These graphs show the difference in the average Canadian homeowner versus an American one. The % of equity in their houses is much higher, and they have held a lower delinquency rate through the recent past. A lot of this has to do with more stringent regulations on mortgages in Canada. There are more requirements in regard to down payments, mortgage insurance and LTV (loan amount to house appraisal value). This makes a disaster less likely to occur, and RY is extremely conservative in nature.
RY's City National Bank acquisition closed late last year. This is expected to bolt-on and add to RY's footprint in America. It brings in over ~C$412 billion in client-managed assets, swelling RY's wealth management and capital markets businesses. The company plans on leveraging CNB's positioning in the highest net worth locations in America to cross-sell RY products. This will give RY an additional growth opportunity in America, with access to a whole new client base. A bank this size has a huge amount of products to offer, and RY can use the customers it is gaining from CNB and future acquisitions to grow its revenues.
Management has targeted a goal of 7%+ EPS growth over the next 5 years. Over the past 5 years, they have achieved a rate of ~12%. With the situation possibly brewing in Canada's housing market, it's possible that the company will achieve lower rates due to an increase in defaults going forward. However, 7% seems likely, and this would yield a total return of ~11%+ for investors.
RY carries the highest ROE by a substantial margin. The bank has targeted 18%+ going forward, and it has achieved that number in the past. One thing that should help it reach that goal is the buyback program I will detail later in the article. Significant increases in net income over the past several years have set RY apart from its main competitors in this regard.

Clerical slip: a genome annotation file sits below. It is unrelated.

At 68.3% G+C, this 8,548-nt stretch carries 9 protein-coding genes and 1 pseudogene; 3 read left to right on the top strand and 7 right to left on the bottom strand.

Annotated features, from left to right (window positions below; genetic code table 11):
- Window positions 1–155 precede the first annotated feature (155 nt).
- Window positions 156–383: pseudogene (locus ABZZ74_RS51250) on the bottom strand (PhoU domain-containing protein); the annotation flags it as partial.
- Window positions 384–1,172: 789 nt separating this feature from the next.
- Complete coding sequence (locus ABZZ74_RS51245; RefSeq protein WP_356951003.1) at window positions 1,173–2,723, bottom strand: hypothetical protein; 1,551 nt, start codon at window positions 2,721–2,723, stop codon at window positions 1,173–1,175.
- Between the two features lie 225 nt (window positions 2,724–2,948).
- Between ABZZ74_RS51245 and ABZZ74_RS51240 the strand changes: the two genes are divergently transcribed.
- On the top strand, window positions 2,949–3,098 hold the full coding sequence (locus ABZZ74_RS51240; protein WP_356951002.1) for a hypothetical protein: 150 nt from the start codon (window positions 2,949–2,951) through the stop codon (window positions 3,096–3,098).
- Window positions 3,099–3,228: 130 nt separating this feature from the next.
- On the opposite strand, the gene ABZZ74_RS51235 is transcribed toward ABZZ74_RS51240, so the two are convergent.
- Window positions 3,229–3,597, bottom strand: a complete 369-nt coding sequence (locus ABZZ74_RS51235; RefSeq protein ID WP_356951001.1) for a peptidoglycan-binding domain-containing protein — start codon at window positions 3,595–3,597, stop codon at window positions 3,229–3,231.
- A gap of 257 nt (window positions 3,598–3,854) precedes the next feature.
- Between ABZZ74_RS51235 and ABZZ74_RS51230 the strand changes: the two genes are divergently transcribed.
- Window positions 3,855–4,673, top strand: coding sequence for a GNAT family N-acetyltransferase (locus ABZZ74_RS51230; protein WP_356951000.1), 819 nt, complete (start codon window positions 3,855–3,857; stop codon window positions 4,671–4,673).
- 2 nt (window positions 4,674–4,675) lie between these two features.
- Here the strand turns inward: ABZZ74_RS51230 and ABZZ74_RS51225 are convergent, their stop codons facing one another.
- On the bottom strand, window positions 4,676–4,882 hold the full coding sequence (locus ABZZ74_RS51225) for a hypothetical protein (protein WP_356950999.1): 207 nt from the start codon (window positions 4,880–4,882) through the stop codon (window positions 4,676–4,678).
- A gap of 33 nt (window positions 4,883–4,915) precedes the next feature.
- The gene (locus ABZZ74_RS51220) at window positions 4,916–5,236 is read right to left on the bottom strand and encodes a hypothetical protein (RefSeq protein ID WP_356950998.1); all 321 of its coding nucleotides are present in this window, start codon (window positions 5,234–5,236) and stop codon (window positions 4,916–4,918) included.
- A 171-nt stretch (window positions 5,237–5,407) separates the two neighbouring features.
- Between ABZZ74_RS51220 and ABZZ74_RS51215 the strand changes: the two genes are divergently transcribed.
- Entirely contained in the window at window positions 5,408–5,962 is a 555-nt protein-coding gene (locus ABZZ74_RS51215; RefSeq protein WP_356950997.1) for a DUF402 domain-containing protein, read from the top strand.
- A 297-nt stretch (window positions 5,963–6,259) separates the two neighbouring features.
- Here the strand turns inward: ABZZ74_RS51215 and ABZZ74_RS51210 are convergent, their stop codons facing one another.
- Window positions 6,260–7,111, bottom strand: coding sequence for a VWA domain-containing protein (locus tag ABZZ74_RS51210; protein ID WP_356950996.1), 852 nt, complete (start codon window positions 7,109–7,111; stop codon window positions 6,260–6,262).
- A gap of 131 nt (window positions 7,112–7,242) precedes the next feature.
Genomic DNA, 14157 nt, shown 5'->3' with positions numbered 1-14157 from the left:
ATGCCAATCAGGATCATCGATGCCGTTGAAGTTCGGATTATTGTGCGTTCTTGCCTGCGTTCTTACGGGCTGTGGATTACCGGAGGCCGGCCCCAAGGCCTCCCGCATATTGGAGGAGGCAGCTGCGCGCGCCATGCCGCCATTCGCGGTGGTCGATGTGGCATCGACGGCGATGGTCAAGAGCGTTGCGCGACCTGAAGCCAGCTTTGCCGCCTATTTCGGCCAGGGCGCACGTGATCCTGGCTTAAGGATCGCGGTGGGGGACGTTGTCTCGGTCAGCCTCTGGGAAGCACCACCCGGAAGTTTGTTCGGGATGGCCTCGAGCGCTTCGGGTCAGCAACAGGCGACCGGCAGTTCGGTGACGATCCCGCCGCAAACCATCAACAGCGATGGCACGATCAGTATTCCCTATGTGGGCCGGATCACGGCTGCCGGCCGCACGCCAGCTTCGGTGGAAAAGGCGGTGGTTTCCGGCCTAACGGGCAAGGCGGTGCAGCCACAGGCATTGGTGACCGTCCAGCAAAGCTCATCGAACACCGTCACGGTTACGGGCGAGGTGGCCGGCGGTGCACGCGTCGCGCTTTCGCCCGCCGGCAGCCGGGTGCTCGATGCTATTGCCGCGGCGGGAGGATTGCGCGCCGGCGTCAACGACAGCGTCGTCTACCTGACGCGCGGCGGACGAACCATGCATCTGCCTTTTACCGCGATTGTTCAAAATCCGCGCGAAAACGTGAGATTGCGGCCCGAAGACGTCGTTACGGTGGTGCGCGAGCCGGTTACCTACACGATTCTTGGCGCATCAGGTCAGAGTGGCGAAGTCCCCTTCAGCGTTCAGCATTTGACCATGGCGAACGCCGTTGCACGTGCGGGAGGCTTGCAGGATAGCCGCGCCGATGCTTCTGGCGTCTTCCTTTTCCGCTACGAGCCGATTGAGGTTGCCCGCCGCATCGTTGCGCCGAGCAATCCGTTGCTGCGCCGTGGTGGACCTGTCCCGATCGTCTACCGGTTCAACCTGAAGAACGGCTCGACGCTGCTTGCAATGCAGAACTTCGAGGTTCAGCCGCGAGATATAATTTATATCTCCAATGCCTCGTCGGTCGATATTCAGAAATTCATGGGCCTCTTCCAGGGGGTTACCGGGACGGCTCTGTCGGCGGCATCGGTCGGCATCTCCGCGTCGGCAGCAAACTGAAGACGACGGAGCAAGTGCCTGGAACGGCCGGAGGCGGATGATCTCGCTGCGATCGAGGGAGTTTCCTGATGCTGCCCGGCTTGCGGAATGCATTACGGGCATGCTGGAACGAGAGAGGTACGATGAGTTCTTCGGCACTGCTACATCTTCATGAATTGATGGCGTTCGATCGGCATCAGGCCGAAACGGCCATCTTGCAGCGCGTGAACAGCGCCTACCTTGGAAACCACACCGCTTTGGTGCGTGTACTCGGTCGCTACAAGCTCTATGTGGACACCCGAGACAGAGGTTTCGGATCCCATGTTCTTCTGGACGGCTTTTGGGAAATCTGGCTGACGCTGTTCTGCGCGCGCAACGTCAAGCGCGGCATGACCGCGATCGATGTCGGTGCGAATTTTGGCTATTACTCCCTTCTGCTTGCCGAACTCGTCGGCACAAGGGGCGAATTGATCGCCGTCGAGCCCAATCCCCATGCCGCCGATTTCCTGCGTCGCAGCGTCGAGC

Again, RY is the best of the 3 banks in ROA. This metric shows the ability of a bank to leverage its assets into earnings. This is another key profitability metric in RY's favor.
It has the worst net interest margin of the 3 banks. This metric is largely driven by interest rates. When interest rates do begin rising again - which they will at some point - banks will benefit, with their margins increasing.
RY has driven a good amount of FCF growth over the last several years. It is behind TD, which is an absolute FCF machine, but it's enough to service the ~C$7.4 billion in long-term debt the bank is currently carrying, and still increase its dividend. RY has targeted a 40-50% payout ratio, and it is currently at 46.40%. This means investors should expect the DGR to stabilize somewhere around the earnings growth rate going forward, which is expected to be ~7%+.